The Supreme Court has for the second time dismissed a review application by Former President John Mahama which was seeking to have the Chairperson of the Electoral Commission (EC), Mrs Jean Adukwei Mensa, testify in the 2020 presidential election petition.
The review application filed by Mr Mahama (petitioner) was urging the court to change its earlier ruling on February 16, this year, not to allow him to reopen his case to enable his lawyers subpoena the Chairperson of the EC , to testify in court.
In a unanimous ruling Monday, a nine-member review panel of the apex court, held that the application for review failed to meet the criteria for review as set out in Rule 54 of the Supreme Court rules, 1996 (C.I 16):
It ruled that Mr Mahama, in the review, failed to demonstrate any exceptional circumstances that had occasioned a miscarriage of justice to him (Mahama), neither did he introduce any new matter that could convince the court to change its ruling.
Lead counsel for the petitioner, Mr Tsatsu Tsikata, had argued before the court that the ruling not to allow his client to reopen his case was fraught with fundamental errors of law and therefor had occasioned a miscarriage of justice.
He said the court in its ruling did not consider Section 72 of the Evidence Act, which, he said, would have allowed his client to subpoena the Chairperson of the EC, and and rather relied on the Black Law Dictionary.
Counsel said the court should had relied on the Evidence Act which was a statute of Ghana , and not the Black Law Dictionary.
He also said the court should allow his client to reopen his case so that the Chairperson of the EC will testify and be accountable to Ghanaians.
He, therefore, urged the justices to use their conscience and reopen the case so that the EC Chairperson will testify.
Lawyers for the respondents- EC and President Akufo -Addo, urged the court to dismissed the review application, describing it as abuse of the court process .
They argued that the review application does not meet the criteria for review, but was rather an attempt by the petitioner to use the back door to get the EC Chairperson to testify.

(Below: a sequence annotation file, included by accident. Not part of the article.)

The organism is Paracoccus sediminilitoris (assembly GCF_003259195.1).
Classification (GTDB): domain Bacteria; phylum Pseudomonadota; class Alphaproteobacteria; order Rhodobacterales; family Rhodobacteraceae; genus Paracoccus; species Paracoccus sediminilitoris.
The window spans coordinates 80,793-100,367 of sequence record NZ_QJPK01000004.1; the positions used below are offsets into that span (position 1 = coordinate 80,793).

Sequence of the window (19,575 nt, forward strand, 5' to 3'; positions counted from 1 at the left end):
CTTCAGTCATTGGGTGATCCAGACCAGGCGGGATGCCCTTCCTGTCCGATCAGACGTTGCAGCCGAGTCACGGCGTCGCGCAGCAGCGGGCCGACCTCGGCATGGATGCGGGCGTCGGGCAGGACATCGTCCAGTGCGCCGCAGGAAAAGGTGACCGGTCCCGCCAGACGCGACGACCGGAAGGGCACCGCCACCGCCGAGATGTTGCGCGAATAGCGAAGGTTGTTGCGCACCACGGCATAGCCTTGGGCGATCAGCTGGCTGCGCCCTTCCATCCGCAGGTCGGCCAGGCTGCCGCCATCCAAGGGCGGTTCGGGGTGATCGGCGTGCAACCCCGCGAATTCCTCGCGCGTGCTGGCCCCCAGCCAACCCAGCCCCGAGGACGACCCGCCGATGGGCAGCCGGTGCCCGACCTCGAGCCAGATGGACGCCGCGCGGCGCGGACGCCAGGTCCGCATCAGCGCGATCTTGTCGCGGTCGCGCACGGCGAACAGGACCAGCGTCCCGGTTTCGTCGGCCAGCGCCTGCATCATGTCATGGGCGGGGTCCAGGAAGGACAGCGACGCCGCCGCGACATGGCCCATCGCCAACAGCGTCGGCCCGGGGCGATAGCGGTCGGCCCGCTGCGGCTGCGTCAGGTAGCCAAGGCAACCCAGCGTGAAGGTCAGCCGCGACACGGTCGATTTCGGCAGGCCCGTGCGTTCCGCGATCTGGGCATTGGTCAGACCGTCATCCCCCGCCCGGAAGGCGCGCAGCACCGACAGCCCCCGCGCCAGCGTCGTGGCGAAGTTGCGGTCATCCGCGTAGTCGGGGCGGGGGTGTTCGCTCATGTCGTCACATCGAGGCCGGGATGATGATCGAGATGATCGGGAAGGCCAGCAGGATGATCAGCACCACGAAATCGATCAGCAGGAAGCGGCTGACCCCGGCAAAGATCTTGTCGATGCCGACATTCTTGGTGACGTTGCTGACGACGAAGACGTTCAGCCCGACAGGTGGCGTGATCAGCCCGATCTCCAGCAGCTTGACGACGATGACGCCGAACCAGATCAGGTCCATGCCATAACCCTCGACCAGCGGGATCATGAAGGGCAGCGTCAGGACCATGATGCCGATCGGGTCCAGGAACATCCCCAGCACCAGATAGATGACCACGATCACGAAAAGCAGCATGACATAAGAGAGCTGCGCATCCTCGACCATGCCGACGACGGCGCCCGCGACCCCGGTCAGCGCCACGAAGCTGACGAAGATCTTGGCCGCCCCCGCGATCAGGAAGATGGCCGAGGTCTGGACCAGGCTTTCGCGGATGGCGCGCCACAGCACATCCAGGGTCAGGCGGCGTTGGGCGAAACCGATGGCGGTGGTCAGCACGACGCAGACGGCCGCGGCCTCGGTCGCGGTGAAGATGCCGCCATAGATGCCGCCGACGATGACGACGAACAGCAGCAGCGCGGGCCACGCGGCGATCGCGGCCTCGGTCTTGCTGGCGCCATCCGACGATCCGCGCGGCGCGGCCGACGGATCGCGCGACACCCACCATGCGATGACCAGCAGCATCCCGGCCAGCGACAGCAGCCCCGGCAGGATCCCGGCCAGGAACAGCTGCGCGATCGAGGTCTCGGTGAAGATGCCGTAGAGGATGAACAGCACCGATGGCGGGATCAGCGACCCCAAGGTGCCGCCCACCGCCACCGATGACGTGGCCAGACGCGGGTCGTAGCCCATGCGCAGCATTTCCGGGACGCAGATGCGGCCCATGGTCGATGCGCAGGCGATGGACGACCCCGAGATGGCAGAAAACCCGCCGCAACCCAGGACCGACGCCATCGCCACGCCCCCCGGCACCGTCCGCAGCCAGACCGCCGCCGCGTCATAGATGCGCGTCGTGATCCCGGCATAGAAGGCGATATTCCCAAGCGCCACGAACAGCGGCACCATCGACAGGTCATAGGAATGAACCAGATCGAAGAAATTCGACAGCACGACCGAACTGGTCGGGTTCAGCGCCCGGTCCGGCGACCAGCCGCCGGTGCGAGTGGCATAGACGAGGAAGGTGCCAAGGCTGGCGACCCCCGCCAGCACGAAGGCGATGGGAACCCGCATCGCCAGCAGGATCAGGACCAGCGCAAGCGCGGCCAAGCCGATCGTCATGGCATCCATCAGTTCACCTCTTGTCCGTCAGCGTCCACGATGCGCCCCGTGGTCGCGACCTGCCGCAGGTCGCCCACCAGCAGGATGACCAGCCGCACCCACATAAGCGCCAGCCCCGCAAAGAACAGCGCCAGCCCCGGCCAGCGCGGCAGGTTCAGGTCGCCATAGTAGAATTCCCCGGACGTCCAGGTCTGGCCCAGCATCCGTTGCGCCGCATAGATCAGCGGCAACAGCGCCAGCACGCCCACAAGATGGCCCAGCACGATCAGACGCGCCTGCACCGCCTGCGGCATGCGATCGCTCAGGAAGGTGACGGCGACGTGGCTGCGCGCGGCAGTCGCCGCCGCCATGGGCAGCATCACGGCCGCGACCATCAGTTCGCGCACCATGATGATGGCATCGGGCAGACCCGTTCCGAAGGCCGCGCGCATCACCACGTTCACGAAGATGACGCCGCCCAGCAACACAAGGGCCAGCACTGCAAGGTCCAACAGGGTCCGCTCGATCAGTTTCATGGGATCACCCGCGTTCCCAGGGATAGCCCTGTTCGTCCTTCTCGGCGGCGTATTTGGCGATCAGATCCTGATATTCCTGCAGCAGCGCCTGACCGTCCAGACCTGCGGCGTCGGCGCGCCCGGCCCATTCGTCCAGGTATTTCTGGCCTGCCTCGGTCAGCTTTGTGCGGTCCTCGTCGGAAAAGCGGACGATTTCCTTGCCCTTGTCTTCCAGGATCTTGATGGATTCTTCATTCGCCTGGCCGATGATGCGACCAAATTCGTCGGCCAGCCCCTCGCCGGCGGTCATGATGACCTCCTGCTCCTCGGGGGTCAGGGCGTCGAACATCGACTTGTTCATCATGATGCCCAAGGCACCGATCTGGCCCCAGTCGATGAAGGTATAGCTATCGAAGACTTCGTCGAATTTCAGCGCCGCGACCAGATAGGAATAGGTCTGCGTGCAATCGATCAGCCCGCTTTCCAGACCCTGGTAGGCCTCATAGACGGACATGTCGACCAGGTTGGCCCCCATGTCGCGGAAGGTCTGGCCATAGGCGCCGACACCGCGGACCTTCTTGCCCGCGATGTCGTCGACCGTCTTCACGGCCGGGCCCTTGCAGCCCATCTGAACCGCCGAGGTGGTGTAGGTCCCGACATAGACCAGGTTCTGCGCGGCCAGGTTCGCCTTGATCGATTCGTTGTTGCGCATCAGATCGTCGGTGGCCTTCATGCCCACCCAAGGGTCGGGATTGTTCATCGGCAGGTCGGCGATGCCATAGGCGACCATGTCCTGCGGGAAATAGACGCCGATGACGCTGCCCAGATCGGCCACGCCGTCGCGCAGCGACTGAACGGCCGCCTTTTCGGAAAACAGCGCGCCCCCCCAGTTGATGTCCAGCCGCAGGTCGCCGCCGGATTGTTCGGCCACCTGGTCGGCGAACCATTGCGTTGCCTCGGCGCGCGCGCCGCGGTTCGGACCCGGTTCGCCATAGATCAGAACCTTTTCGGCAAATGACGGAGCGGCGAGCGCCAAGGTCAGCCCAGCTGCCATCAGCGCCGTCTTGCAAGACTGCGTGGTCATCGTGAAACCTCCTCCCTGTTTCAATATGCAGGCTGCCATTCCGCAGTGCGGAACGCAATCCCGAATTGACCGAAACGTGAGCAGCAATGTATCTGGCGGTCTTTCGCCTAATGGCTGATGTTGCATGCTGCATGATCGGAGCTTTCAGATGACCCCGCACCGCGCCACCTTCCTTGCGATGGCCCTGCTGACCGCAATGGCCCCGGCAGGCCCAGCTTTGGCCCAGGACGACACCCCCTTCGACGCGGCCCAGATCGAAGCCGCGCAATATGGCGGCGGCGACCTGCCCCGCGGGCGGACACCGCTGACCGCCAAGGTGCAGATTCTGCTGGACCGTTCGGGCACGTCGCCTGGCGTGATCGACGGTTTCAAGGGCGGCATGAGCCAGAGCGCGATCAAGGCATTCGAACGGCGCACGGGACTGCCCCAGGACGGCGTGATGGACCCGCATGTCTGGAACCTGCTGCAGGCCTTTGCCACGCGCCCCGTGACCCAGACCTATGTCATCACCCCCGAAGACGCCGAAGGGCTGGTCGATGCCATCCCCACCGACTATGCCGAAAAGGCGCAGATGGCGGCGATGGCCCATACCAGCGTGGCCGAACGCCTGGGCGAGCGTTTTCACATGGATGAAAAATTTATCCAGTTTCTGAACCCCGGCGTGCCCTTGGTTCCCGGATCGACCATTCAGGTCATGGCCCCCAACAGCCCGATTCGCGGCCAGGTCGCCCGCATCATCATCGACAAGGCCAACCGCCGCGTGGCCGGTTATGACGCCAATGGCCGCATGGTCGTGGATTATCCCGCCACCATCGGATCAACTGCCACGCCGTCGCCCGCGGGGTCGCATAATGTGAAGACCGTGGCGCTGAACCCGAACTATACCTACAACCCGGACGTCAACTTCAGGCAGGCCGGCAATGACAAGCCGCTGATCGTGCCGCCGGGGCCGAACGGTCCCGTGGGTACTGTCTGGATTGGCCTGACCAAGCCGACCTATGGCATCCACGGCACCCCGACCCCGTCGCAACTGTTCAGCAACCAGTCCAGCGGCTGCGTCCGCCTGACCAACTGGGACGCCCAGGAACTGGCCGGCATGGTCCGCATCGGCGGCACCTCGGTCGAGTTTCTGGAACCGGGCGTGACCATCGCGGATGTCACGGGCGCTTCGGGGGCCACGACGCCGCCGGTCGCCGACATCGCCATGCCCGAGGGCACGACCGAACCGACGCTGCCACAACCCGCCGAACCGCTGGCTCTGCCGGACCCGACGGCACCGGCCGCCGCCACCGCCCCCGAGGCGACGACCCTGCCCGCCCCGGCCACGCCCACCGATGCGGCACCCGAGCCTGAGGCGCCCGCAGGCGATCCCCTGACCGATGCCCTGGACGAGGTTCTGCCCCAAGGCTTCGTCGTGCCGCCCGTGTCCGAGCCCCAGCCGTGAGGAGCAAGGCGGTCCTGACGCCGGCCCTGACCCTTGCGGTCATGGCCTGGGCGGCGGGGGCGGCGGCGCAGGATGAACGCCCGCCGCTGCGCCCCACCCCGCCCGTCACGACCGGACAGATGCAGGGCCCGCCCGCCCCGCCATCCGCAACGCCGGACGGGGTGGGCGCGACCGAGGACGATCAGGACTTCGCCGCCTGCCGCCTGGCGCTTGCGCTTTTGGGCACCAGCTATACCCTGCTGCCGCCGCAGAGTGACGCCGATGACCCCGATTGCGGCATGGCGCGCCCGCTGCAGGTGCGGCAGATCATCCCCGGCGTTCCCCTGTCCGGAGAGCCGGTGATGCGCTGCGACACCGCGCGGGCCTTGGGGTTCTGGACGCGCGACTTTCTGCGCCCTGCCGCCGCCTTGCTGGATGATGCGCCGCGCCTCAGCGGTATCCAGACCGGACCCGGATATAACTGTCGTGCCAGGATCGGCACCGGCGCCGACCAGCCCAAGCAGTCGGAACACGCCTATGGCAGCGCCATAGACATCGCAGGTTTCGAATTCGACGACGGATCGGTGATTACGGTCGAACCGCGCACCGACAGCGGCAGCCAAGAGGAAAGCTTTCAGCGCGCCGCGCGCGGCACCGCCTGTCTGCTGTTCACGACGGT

In his petition, former President Mahama contended that no candidate won the 2020 presidential election and, therefore, the declaration of President Nana Addo Dankwa Akufo-Addo as the winner of the election by Mrs Mensa was “null, void, unconstitutional and of no legal effect”.
He argued that as per the results announced by Mrs Mensa on December 9, 2020, no candidate garnered more than 50 per cent of the total valid votes cast, as required by Article 63(3) of the 1992 Constitution.
Former President Mahama, therefore, wants the Supreme Court to declare the declaration on December 9, 2020 as null and void and also order the EC to conduct a run-off between him and President Akufo-Addo.
He has also accused the EC of engaging in vote padding by deducting some of his votes and adding them to President Akufo-Addo’s.
In their answers, President Nana Akufo-Addo and the EC argued that the petition was incompetent, lacked merit and raised no reasonable cause of action.
It is their contention that the petition did not even meet the requirement of a presidential election petition, as stipulated in Article 64 (1) of the 1992 Constitution, and was, therefore, incompetent.
That, they argued, was because the petition made no allegation of infractions in the election at any of the 38,622 polling stations and 311 special voting centres.